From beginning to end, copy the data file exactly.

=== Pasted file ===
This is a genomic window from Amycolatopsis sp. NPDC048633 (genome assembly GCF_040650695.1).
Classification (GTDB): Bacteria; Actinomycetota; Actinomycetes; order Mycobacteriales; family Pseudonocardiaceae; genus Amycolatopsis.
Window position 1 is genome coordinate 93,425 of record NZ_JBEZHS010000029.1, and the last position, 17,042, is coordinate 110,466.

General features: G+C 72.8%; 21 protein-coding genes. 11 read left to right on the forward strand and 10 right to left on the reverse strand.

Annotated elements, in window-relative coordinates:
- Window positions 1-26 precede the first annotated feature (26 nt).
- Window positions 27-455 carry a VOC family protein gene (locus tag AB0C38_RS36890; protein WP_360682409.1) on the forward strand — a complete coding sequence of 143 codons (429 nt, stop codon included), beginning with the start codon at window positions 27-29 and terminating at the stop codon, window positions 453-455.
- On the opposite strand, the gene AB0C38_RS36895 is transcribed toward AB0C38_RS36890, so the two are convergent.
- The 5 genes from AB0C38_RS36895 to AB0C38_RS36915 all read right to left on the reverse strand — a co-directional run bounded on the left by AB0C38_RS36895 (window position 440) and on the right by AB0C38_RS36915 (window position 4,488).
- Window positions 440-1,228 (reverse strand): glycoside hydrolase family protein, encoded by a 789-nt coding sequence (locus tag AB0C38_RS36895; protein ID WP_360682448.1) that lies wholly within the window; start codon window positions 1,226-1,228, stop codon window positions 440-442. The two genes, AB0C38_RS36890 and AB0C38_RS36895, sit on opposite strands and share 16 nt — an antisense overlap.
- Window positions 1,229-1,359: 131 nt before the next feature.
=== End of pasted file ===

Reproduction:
This is a genomic window from Amycolatopsis sp. NPDC048633 (genome assembly GCF_040650695.1).
Classification (GTDB): Bacteria; Actinomycetota; Actinomycetes; order Mycobacteriales; family Pseudonocardiaceae; genus Amycolatopsis.
Window position 1 is genome coordinate 93,425 of record NZ_JBEZHS010000029.1, and the last position, 17,042, is coordinate 110,466.

General features: G+C 72.8%; 21 protein-coding genes. 11 read left to right on the forward strand and 10 right to left on the reverse strand.

Annotated elements, in window-relative coordinates:
- Window positions 1-26 precede the first annotated feature (26 nt).
- Window positions 27-455 carry a VOC family protein gene (locus tag AB0C38_RS36890; protein WP_360682409.1) on the forward strand — a complete coding sequence of 143 codons (429 nt, stop codon included), beginning with the start codon at window positions 27-29 and terminating at the stop codon, window positions 453-455.
- On the opposite strand, the gene AB0C38_RS36895 is transcribed toward AB0C38_RS36890, so the two are convergent.
- The 5 genes from AB0C38_RS36895 to AB0C38_RS36915 all read right to left on the reverse strand — a co-directional run bounded on the left by AB0C38_RS36895 (window position 440) and on the right by AB0C38_RS36915 (window position 4,488).
- Window positions 440-1,228 (reverse strand): glycoside hydrolase family protein, encoded by a 789-nt coding sequence (locus tag AB0C38_RS36895; protein ID WP_360682448.1) that lies wholly within the window; start codon window positions 1,226-1,228, stop codon window positions 440-442. The two genes, AB0C38_RS36890 and AB0C38_RS36895, sit on opposite strands and share 16 nt — an antisense overlap.
- Window positions 1,229-1,359: 131 nt before the next feature.